LONDON - With one year to go until the opening ceremony of the 2012 Games, London organizers completed the last of the Olympic Park's permanent venues Wednesday and promised to put on a safe and spectacular event that will captivate the world.
Ahead of an evening ceremony in Trafalgar Square, the 269-million pound (US$442-million) aquatics centre was opened on the former industrial wasteland that has been transformed by one of Britain's biggest-ever building projects.
"I have seen so many venues in my life that I had a visual shock when I came in," said International Olympic Committee president Jacques Rogge, overlooking the swimming pool. "I came in from the top — everything stands out; the harmony, the quality, the innovation. It's a masterpiece."
Rogge was in London to formally invite the world's athletes to the games with few of the distractions that overshadowed the one-year countdowns to the previous two Summer Games.
Beijing was battered for its record on Tibet and human rights before the 2008 Olympics, while Athens struggled to the last minute to finish venues in 2004.
Even the worst global recession for more than 70 years failed to significantly derail London's plans, with test events already underway and the IOC relaxed about the final 12 months before the Games returns to London after 64 years.
Security and transportation remain the biggest challenges.
The British government has been planning for the national terror threat to be classified as "severe" during the Olympics, meaning an attempted attack is highly likely. A day after London was awarded the games in 2005, homegrown suicide bombers attacked London's transportation network, killing 52 people.
"Security is permanently under review," organizing committee chairman Sebastian Coe said. "We have the right teams in the right place. We will do whatever we have to do to provide a safe and secure games."
"The key is finding the right balance," he added. "We do big events pretty well in this country. We want people to feel welcome without the city being locked down."
The latest milestone will be marked Wednesday evening by 17-year-old Tom Daley taking the first dive in the Olympic pool, days after qualifying for his second Games.
The 17,500-capacity venue, which will also be used for swimming, synchronized swimming and water polo events, had been expected to be among the first major projects to be finished and one of the boldest architectural statements on the 226-hectare east London site.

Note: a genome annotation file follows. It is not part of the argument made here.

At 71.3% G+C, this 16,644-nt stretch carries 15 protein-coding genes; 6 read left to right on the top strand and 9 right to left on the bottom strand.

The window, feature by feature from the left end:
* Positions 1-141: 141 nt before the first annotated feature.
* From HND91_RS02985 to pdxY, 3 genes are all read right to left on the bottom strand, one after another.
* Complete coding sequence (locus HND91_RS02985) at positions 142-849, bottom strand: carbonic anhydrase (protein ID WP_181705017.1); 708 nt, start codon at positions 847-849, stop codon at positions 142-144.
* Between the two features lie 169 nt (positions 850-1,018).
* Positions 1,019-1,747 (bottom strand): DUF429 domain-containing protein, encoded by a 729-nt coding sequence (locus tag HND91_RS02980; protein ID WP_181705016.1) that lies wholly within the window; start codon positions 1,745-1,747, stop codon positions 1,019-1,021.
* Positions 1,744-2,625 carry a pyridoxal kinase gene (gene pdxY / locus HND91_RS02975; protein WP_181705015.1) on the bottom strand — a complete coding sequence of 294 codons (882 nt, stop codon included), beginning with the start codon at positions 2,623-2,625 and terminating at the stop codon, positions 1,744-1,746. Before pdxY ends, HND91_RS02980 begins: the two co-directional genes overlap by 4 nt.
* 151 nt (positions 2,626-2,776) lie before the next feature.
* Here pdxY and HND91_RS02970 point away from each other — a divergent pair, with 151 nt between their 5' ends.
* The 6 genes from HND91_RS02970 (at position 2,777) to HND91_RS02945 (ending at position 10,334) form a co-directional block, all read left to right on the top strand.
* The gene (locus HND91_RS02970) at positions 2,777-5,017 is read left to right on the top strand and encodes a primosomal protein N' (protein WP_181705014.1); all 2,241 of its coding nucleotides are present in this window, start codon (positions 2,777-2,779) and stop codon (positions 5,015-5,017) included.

Instead it was completed after the 80,000-seat Olympic Stadium, the velodrome, handball arena, basketball arena and the International Broadcast Center.
The aquatics centre design was scaled back in an effort to cut spiralling costs even before Britain slumped into recession.
While retaining the sweeping wave-shaped roof, the size of the venue was reduced to prevent it becoming a white elephant after the games have finished, with two giant wings of temporary seating to be added to accommodate fans during Olympic competition.
"The extraordinary regeneration in east London, all the opportunities, the nation's and region's engagement — I can't look at that Olympic Park without taking pride," Coe said.
Filling venues has not proved to be a problem. In fact, "a world record-breaking demand for any sporting event on the planet" — according to Coe — has provoked anger about the ballot process for tickets.
"Everybody's sort of whipping this up into a bit of a storm but peel the layers back: the problem here is essentially that we had 22 million applications for 6.5 million tickets," Olympics Minister Hugh Robertson said. "One in four people are going to be disappointed and there's nothing we can do about that. If we'd built stadia of twice the size, we'd have faced huge international criticism for building white elephants that couldn't be used afterwards ... everybody else around the world thinks this has been one of the greatest successes that the Olympic Games has ever seen."
In a year, successes will be judged for each nation by medals, which will be revealed for the first time on Wednesday.
Britain's challenge now is ensuring its athletes are not burdened by the growing home expectation to match — or surpass — the fourth-place finish in the Beijing medals' table.
"What have we got to get right? It's getting our athletes trained," London Mayor Boris Johnson said. "We can't lose to France or Australia! We came fourth last time. We've got to make sure we do better this time and that's going to be tough. That's the missing component for me."
A year from now, Johnson's city will be welcoming 10,500 athletes from more than 200 countries, 5,000 coaches and team officials, 20,000 media personnel and hundreds of thousands of visitors. The 17-day festival will feature athletes competing in 26 sports in more than 300 medal events in 32 venues.